The world rightly celebrates the election of a woman as head of government (HG) or state (HS). In 2021 it was Kaja Kallas who was elected Prime Minister of Estonia. In 2020 Victoire Tomegah Dogbe became the first female prime minister of Togo in West Africa. In 2019 Zuzana Caputova was the first woman elected President of Slovakia. In 2018 Sahle-Work Zewde was elected President of Ethiopia. And in 2017 Jacinda Ardern was elected Prime Minister of New Zealand. In 2016, the world welcomed not one, but two, new female leaders – Tsai Ing-wen, the first woman elected President of Taiwan, and Hilda Heine, the first female Prime Minister of the Marshall Islands and the first woman elected to run a Pacific Island nation.
Each year, women like these one join a very small group of women, including German Chancellor Angela Merkel, Norwegian Prime Minister Erna Solberg, and Bangladeshi Prime Minister Sheikh Hasina Wajed, who are running a tiny subset of the world’s countries – 22 out of 193. As powerful as these 22 leaders and many of their countries are, they still comprise just 11% of all national government heads of government and state. In 2021, there are still only 22 women in positions of the highest authority shaping nations and the way they interact on the world stage.
And most of these female leaders are concentrated in high-income countries. 13 of the 22 countries led by a woman are designated high-income by the World Bank (Barbados, Denmark, Estonia, Finland, Germany, Greece, Iceland, Lithuania, New Zealand, Norway, Singapore, Slovakia, and Trinidad and Tobago), while six are middle-income (Bangladesh, Gabon, Georgia, Peru, Moldova, and Serbia), and just three are low-income (Ethiopia, Nepal, and Togo). Currently, the low- and middle-income countries who arguably have the most to gain from the “Female Leadership Dividend” have the least opportunity to realize those gains.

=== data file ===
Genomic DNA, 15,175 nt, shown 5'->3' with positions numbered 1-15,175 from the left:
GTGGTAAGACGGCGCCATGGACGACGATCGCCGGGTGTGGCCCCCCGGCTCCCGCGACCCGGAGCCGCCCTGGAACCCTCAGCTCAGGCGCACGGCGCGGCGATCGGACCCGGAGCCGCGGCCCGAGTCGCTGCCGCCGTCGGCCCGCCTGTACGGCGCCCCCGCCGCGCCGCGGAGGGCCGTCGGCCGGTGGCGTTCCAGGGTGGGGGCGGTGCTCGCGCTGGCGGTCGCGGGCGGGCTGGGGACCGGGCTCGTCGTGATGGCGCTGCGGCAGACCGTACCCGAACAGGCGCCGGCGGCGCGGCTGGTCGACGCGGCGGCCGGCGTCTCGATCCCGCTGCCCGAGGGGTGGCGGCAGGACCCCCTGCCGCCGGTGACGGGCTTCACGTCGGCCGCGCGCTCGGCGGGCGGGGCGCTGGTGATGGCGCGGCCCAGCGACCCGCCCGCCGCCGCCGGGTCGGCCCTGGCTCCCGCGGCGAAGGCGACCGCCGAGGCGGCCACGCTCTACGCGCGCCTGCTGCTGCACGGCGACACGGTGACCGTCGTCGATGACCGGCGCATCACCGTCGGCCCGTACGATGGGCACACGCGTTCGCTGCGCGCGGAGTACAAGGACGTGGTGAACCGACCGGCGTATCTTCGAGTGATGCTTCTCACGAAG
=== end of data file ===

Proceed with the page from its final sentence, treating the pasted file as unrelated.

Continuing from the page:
If we could wave a magic wand and achieve 50% women leaders overnight, there would be 75 additional women elected to run countries, for a total of 97. We could see women running the most powerful countries in the world – the USA and China, and women running the most fragile countries in the world – South Sudan and Somalia, perhaps. We could see women running oil-rich nations like Saudi Arabia, and nations struggling to translate natural resource wealth into development gains, like the Democratic Republic of Congo. We could see women negotiating ways out of the bloodiest conflicts of our time, from both sides. We could see women grappling with the greatest challenges to the future of our species – pandemics, climate change, and nuclear war.
But we don’t just lack women leaders of countries. There is also a deficit of women running corporations, universities, and an often overlooked but highly influential sector – religions. Less than 10% of the world’s leading companies have female CEOs (Fortune 500), less than 20% of the world’s leading universities have a woman at the helm (World University Rankings), and less than 5% of the most influential religious organizations are run by women. Unleashing a wave of female leadership on the world could unlock substantial benefits for democracy, development, governance, justice, and peace and security. But these benefits are left on the table all the while the world tolerates such low levels of female leadership. At the current rate of change it will take hundreds of years to achieve 50% female leadership.
For how much longer can the world afford such a high level of unrepresentative and sub-optimal leadership?